“We Don’t Want Your Opinion, You’re Through.”

Not too many months back I was recruited by reputation and resume to assume the mantel of Chief Learning Designer for an internet startup. Like most neophyte businesses this one was just in the cocoon phase with the principles and one other key player aboard. My initial responsibility was to design the process by which the content (essentially how to find greater sexual satisfaction…and no, it was not a porno site) could be engineered into the product itself. Later, I would recommend and implement a top tier LMS for admin and ecommerce. One owner, who had an HR background and some training experience had determined, quite forcefully, the ultimate product – the multi-channel website – should “not look like elearning. “Rather,” she said, “it should be totally experiential.” Huh?

Now, I get the words and even some of the meaning, and though it was never any clearer than that, I forged ahead. I produced marvelous Visio architectures and collaborated with the marketing fellow (who was building loads of wireframes to approximate “the experience,”) and these were met with great appreciation. When we reached the content development phase – about 45 days in – it was clear much of what I had thought was pretty much agreed to was in flux, like almost everything else. Plus, by this time, my beliefs about what was meant about ‘experiential’ and that of the principal were diverging. So I was shunted over to work with another new hire – a psychologist who had done some work building her own site to promote women’s sexuality. She in turn was getting content from the resident ‘sexologist’ an individual who was tipping us more towards ‘what some might call heightened pleasure and others call porn’ scenarios.

Anyway, I’m no prude but when the other partner/principal learned (…something new everyday that had to be addressed) that teens were not getting adequate information about sexuality, and was intending to lead us into that arena next, my conscience started sending electric shocks to my cerebrum. Simultaneously, the psychologist for whom I was building storyboards about how to use ‘sex toys,’ e.g., vibrators et.al., was mismanaging the entire development process. I chatted her up about this but she was firm in her beliefs this was the way, “the women” (the two principals) wanted to see it so they could grasp the content and concepts.

Needless to say, I had to speak out calling the principal and leaving a message. “Perhaps,” said I, “we might speak tomorrow at 8.” The next morning she called and spoke the very words in the title of this piece. (Look up, it’s there). I was speechless, then asked for severance which had been promised, told no way, said thanks, hung up…and laughed. The relief was palpable. Not that I am cavalier about losing a contract which had another 45 days to go, but the weirdness of – get this – not the content – but the unconstrained disorder and lack of focus that was too much to endure.

So, what is the point here. Oh, jeez, tons. Don’t work for startups that are in flux, do your homework on the principals before you sign on, speak to the folks who previously held your position (4 in 6 months) or book, in advance, electroshock therapy sessions. Actually, I toss this whole story out there to learn about your nightmare clients and unforeseen situations, where failing to read the tea leaves as they rose to the surface caused much anguish later on.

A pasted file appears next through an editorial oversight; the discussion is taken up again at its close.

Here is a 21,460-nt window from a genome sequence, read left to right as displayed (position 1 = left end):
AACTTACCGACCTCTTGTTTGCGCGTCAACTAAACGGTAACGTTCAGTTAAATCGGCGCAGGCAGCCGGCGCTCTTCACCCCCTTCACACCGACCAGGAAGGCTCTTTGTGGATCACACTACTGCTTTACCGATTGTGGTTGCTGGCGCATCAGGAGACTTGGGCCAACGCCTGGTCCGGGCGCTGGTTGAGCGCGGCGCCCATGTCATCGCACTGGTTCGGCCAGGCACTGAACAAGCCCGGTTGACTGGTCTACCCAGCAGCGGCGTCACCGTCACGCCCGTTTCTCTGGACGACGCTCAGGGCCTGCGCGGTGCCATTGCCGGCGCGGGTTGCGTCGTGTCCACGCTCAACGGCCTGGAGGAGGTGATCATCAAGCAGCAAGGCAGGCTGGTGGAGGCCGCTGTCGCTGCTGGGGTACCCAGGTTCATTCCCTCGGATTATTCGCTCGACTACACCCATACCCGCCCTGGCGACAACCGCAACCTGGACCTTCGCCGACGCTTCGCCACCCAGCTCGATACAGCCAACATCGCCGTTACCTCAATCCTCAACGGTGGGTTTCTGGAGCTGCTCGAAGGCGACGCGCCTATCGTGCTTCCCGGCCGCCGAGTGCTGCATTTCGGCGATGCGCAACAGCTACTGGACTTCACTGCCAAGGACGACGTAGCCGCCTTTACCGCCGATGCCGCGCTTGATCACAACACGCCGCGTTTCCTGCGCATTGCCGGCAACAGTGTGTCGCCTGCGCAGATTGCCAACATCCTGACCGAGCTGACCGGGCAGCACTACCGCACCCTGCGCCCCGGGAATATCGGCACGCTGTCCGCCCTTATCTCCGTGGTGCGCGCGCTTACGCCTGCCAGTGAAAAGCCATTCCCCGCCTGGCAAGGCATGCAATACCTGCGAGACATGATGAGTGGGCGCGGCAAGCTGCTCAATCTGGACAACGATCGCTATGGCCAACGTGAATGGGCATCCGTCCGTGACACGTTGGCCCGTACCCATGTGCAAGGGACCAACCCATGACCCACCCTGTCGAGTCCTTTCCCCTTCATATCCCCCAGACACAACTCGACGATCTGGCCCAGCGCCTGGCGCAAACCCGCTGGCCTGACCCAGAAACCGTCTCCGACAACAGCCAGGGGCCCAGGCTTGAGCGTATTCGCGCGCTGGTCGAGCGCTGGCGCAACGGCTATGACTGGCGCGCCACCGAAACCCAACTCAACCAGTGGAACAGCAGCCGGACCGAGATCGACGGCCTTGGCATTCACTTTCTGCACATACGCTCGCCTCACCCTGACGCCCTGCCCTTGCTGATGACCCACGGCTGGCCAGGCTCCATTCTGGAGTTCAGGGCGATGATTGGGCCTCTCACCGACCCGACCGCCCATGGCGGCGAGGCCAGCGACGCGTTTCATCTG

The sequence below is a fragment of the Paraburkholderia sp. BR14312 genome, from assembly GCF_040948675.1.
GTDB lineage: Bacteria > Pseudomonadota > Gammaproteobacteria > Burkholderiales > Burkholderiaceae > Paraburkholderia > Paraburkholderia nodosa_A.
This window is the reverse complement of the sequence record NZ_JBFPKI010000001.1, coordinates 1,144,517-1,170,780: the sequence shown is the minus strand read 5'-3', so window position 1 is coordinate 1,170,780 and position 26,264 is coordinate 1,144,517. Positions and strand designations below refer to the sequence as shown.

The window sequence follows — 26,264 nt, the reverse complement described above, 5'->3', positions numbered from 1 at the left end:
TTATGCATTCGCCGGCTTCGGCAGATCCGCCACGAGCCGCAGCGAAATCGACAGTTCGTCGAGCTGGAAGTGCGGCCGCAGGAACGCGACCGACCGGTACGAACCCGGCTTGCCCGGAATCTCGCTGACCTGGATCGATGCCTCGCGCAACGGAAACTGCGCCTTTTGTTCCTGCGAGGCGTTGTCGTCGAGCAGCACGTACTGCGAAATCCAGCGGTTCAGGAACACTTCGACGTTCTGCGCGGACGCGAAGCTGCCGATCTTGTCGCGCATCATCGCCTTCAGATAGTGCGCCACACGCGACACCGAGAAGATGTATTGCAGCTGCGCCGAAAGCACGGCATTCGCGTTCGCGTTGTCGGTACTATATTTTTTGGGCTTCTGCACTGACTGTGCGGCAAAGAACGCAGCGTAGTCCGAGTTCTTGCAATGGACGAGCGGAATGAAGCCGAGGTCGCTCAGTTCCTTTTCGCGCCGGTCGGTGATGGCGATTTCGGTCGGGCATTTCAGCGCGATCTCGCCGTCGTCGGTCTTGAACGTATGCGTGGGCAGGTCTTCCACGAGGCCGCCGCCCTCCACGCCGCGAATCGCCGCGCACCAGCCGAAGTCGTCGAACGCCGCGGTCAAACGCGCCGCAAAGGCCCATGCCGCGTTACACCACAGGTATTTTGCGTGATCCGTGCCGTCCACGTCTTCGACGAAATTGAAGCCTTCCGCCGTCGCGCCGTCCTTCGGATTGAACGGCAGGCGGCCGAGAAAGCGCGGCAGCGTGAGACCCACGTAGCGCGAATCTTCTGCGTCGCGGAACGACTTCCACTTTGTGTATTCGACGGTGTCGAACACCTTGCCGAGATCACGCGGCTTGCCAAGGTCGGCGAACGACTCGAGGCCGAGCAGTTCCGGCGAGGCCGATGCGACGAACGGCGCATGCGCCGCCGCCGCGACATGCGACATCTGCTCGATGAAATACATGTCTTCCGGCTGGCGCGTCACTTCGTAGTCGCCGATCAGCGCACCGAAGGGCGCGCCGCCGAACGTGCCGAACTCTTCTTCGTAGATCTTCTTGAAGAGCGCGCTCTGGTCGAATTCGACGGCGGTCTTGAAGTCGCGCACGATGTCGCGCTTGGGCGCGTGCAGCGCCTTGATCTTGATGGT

So offer up your tales of woe. Make it really gory, too. The more misery the stronger the lesson. Let’s see if we can extract some valuable lessons — especially since we should know better, right?

Thanks for reading.


2 thoughts on ““We Don’t Want Your Opinion, You’re Through.”

  1. Wonderful Brainiac, I enjoyed the in-the-trenches vibe of this post.

    My own story, reduced to a demi-glace: in 2007, after a layoff from the World’s Biggest Media Corporation, I unwisely listened to a former colleague lay it on thick about the new venture she’d joined…start to finish, eight weeks in all, it was a nightmare. Every. Single. Second. Startups can be exciting, but this one was just excruciating. I kept telling the principals (I was considered the “lead writer,” which really meant “head whipping girl”) that if they kept the process as it was that they would tank.

    My own end came when I finally told our project management team that talking to them was like talking to Stepford wives. I have no regrets. I got a month’s severance and was free to get on with my life.

    The startup? Even with funding from a very very big Mr. Big, one of the top three media moguls, it tanked. TANKED. I believe there may be two people still “running” the show. When startups don’t listen to the people doing the work, they fail. You were high up on the food chain, but you were still doing the work — and they failed to listen.

    There was something better for me after that, even though it took a while. And there will be something better for you, too.

  2. Hey thanks ML, your timing couldn’t have been better, I am still searching for a landing and was put forward for a great position the recruiter referred to as a ‘lock.’
    Un huh. I hit a major homerun with both execs but was not told to what extent they really expected me to have completed a major global rollout of an ERP program. (The one that has the same name as the goo that flows from trees). Yes, said I, I have rolled out projects globally but not specifically THAT. Oops. My bad. I am 99% the guy they want but there’s just this little glitch. The recruiter says I told you they would ask. Yeah but you didn’t say it was the freakin’ linchpin of the whole deal. Why did you send me – she says she thought I could overcome that issue. Back to cold calling as a way of life.

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